Image courtesy of Krisanapong Detraphiphat/Moment/Getty Images

Jet Fuel Made From Air, Sunlight and Water Vapor

Jet fuel is a large driver of climate change but finding sustainable alternatives has proven difficult since many are less efficient when it comes to long-distance aviation. This is why scientists are hopeful about a new jet fuel that uses air, sunlight and water vapor to make a solar-based, carbon-neutral kerosene (the fuel preferred in aviation). Scientists positioned 169 sun-tracking mirrors that reflect radiation into a solar reactor that sits atop a 15-meter tower. The reactor features windows that let light in and a supply of carbon dioxide, water vapor and porous ceria (a material used to catalyze chemical reactions). When the solar radiation is heated, the ceria reacts with water vapor and carbon dioxide to create syngas (a mixture of hydrogen and carbon monoxide) that is piped into the tower where it’s converted into kerosene. In nine days, the tower was able to convert 4% of solar energy into 5,191 liters of syngas. Though the technology is still being developed, this fuel is already a crucial step in the quest to create sustainable travel. Learn more about it at Science News.

Image courtesy of Imedea Energy 

Massive 170-Carat Pink Diamond Largest Found in 300 Years

Dubbed the Lulo Rose, a massive 170-carat pink diamond was found in Angola at the Lulo alluvial diamond mine. The Lucapa Diamond Company (which also uncovered a 404-carat clear diamond at the same mine) believes it could be the largest of its kind found in some 300 years—and the mining operation’s CEO notes that, “Only one in 10,000 diamonds is colored pink.” The gem will be sold “by international tender by the Angolan state diamond marketing company, Sodiam,” according to the Associated Press. Read more about the pink precious stone there.

Image courtesy of the Lucapa Diamond Company

James Webb Space Telescope’s First Supernova

While not its primary function, the James Webb Space Telescope might have just found its first supernova. Astronomers have observed a bright object within a galaxy called SDSS.J141930.11+5251593 dimming “just slightly twice (with a couple days between), over five days,” which is “classic supernova behavior.” The galaxy is three to four billion light years away, meaning the stellar explosion occurred three to four billion years ago. Every field of the telescope is “a deep field at this point, so there’s galaxies everywhere,” astronomer Mike Engesser of the Space Telescope Science Institute tells Kiona Smith at INVERSE. “And now we’re thinking, oh, we might have a really good chance of detecting supernovae all the time.” Find out more at INVERSE.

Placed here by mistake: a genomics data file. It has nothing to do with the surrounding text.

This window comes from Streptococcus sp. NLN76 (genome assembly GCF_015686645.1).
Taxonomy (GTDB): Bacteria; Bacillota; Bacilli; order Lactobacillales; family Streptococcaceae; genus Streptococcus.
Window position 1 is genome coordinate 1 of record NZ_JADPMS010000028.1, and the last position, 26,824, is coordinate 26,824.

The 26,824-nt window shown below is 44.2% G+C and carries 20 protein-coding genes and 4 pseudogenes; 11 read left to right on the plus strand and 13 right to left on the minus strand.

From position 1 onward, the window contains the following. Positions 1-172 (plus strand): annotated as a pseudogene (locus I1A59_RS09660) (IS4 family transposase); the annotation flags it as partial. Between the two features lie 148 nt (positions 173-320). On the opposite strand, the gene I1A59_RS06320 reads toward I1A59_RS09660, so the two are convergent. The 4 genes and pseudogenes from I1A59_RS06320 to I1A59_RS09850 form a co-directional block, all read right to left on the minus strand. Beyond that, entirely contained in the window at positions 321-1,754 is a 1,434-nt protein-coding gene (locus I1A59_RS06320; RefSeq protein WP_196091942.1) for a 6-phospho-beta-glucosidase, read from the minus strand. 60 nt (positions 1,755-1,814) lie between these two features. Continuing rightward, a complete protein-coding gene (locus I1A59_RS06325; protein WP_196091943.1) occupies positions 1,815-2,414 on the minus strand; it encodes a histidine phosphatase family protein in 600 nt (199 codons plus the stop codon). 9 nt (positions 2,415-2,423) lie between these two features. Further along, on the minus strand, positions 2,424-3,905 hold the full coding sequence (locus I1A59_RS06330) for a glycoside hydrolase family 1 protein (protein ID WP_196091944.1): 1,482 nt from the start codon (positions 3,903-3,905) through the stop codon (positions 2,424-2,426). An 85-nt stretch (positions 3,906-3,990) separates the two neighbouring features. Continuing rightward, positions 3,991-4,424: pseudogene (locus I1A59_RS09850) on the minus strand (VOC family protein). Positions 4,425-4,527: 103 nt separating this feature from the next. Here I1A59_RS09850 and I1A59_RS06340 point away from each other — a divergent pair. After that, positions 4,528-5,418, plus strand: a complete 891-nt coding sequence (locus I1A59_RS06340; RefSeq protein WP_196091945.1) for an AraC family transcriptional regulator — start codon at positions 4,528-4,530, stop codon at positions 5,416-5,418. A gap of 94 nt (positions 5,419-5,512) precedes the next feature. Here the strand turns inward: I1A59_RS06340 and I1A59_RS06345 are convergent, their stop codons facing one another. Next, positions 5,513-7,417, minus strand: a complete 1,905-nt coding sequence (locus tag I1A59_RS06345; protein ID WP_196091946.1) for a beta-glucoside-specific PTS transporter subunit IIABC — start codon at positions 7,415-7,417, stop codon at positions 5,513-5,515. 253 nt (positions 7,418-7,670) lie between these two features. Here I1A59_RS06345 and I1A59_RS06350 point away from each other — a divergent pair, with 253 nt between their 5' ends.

Image courtesy of Virtual Telescope Project/INVERSE

Prehistoric Reptile Fossil Suggest How The Loch Ness Monster Might Have Existed

The fossils of a plesiosaur (a marine reptile with a long neck and four long flippers, that existed in the Mesozoic era) found in a 100-million-year-old riverbed in Morocco’s Sahara Desert contribute to the theory that “saltwater sea creatures may have lived in freshwater systems.” Remarkably, researchers at the University of Bath have applied this theory to Loch Ness and its fantastical monster, Nessie, telling the BBC that the idea of a plesiosaur  surviving in the famed Scottish lake might have been “plausible”—but noting that they did become extinct some 66 million years ago. Read more about the discovery and what it means at the BBC.

Image courtesy of Dr Nick Longrich

Link About It is our filtered look at the web, shared daily in Link and on social media, and rounded up every Saturday morning. Hero image courtesy of CIRCA and Marina Abramović